The gatekeepers of country radio refused to play the song; they didn’t explain why. Then, Billboard determined that the song failed to “embrace enough elements of today’s country music to chart in its current version.” This doesn’t warrant translation, but let’s be thorough, anyway: The song is too black for certain white people.

But by that point it had already captured the nation’s imagination and tapped into the confused thrill of integrated culture. A black kid hadn’t really merged white music with black, he’d just taken up the American birthright of cultural synthesis. The mixing feels historical. Here, for instance, in the song’s sample of a Nine Inch Nails track is a banjo, the musical spine of the minstrel era. Perhaps Lil Nas was too American. Other country artists of the genre seemed to sense this. White singers recorded pretty tributesin support, and one, Billy Ray Cyrus, performed his on a remix with Lil Nas X himself.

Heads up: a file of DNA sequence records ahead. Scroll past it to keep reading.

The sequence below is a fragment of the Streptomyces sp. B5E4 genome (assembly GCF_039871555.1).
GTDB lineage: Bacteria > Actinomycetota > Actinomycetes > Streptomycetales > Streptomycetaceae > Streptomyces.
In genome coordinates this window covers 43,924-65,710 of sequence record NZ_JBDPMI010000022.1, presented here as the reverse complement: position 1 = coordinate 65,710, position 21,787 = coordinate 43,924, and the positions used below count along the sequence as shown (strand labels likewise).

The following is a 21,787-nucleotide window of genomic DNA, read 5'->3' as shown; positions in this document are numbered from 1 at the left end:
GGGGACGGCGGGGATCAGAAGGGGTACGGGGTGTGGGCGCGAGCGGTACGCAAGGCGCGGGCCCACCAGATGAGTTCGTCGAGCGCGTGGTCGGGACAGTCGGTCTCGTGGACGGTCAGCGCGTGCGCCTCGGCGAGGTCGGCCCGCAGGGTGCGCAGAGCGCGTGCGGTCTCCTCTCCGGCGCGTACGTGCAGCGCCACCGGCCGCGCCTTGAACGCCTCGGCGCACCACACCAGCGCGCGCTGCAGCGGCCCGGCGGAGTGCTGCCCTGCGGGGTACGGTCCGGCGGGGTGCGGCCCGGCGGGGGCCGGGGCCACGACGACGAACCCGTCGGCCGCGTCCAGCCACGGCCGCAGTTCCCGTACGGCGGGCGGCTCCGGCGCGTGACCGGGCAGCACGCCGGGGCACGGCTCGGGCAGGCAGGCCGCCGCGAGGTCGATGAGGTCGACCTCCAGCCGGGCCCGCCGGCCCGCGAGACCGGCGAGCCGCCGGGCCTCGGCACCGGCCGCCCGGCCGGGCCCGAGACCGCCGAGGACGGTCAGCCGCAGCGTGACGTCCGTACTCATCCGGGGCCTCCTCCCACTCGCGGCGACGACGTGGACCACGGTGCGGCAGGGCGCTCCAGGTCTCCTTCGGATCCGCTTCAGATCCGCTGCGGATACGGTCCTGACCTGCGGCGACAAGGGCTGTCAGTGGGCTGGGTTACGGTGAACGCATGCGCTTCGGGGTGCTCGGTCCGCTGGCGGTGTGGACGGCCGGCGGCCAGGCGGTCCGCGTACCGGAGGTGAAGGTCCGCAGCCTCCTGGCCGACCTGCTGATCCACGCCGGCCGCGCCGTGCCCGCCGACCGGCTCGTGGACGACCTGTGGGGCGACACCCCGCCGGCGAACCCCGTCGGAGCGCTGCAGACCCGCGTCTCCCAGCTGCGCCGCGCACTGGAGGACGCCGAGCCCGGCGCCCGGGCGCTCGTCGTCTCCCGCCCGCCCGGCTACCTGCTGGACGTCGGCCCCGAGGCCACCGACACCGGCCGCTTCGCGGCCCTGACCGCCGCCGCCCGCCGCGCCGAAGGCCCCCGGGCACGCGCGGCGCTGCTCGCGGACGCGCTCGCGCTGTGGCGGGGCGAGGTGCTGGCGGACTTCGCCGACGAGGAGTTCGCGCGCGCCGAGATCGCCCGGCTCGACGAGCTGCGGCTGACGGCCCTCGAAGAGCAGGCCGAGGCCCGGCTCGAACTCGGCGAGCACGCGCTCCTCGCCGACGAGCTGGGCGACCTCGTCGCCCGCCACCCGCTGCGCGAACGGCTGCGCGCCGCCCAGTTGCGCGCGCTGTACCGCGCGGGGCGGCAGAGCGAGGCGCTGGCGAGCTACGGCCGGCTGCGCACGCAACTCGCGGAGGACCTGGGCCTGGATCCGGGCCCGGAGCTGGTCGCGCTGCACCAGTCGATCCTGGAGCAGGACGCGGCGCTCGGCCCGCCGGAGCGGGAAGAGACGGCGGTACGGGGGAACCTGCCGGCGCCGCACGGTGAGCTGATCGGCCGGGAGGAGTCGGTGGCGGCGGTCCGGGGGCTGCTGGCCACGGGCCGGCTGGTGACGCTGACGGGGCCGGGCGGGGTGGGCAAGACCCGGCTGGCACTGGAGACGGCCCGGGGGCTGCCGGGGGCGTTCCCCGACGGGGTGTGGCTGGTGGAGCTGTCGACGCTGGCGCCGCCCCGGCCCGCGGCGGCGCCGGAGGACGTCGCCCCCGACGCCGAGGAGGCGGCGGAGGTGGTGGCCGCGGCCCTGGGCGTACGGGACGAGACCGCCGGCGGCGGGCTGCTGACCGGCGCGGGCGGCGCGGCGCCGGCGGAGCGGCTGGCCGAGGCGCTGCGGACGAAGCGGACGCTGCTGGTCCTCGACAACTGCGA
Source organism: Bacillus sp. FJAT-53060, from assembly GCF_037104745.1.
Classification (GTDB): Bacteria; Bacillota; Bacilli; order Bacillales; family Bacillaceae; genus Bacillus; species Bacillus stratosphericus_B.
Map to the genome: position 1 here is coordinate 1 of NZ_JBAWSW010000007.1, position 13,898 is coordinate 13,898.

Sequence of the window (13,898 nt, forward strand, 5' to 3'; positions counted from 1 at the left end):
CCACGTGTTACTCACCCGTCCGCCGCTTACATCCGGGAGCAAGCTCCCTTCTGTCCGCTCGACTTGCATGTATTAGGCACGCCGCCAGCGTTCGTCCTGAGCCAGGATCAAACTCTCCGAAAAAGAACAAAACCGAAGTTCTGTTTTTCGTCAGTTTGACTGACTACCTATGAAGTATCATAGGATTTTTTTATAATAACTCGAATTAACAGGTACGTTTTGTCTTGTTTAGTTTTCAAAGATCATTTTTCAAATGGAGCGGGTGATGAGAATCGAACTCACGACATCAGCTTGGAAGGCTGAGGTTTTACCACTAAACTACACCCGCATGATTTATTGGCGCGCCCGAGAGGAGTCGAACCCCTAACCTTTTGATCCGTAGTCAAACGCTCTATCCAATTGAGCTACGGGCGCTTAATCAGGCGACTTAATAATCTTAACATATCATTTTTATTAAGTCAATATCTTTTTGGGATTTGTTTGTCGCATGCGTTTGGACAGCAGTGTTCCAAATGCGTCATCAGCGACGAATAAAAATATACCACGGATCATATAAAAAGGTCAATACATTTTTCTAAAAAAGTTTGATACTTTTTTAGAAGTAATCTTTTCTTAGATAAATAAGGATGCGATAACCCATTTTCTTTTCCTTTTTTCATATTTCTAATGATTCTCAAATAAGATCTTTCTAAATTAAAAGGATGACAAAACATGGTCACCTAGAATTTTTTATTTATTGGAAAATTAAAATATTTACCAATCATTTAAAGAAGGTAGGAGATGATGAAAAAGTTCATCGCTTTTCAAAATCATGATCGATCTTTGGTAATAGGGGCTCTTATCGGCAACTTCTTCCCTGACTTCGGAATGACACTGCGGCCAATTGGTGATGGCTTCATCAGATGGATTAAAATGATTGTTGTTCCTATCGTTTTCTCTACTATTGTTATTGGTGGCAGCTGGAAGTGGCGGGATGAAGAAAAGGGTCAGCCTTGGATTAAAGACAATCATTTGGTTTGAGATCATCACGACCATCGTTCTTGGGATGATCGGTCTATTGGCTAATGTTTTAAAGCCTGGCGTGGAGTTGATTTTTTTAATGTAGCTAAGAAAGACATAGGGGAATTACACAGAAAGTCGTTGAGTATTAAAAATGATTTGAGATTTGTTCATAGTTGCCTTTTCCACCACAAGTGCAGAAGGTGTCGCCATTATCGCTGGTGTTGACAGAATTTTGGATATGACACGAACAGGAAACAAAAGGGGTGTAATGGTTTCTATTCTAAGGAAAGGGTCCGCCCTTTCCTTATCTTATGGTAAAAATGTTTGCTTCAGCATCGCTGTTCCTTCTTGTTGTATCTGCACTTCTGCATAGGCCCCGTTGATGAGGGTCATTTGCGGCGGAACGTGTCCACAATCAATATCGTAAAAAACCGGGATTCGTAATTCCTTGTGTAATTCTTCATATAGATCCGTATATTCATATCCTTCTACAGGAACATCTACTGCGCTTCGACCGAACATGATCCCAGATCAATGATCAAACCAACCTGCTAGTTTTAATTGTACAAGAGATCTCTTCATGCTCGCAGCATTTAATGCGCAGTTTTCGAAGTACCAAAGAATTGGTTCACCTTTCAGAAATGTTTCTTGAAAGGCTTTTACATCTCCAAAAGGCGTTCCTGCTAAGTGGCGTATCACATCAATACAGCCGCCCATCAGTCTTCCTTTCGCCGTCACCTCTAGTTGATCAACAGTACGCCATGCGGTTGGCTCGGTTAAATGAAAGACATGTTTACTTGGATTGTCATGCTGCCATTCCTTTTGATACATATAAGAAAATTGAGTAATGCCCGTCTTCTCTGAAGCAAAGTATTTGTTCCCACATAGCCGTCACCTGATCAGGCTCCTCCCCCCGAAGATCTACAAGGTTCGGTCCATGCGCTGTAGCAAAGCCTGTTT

The newer version lays Cyrus’s casual grit alongside Lil Nas’s lackadaisical wonder. It’s been No.1 on Billboard’s all-genre Hot 100 singles chart since April, setting a record. And the bottomless glee over the whole thing makes me laugh, too — not in a surprised, yacht-rock way but as proof of what a fine mess this place is. One person’s sign of progress remains another’s symbol of encroachment. Screw the history. Get off my land.

Four hundred years ago, more than 20 kidnapped Africans arrived in Virginia. They were put to work and put through hell. Twenty became millions, and some of those people found — somehow — deliverance in the power of music. Lil Nas X has descended from those millions and appears to be a believer in deliverance. The verses of his song flirt with Western kitsch, what young black internetters branded, with adorable idiosyncrasy and a deep sense of history, the “yee-haw agenda.” But once the song reaches its chorus (“I’m gonna take my horse to the Old Town Road, and ride til I can’t no more”), I don’t hear a kid in an outfit. I hear a cry of ancestry. He’s a westward-bound refugee; he’s an Exoduster. And Cyrus is down for the ride. Musically, they both know: This land is their land.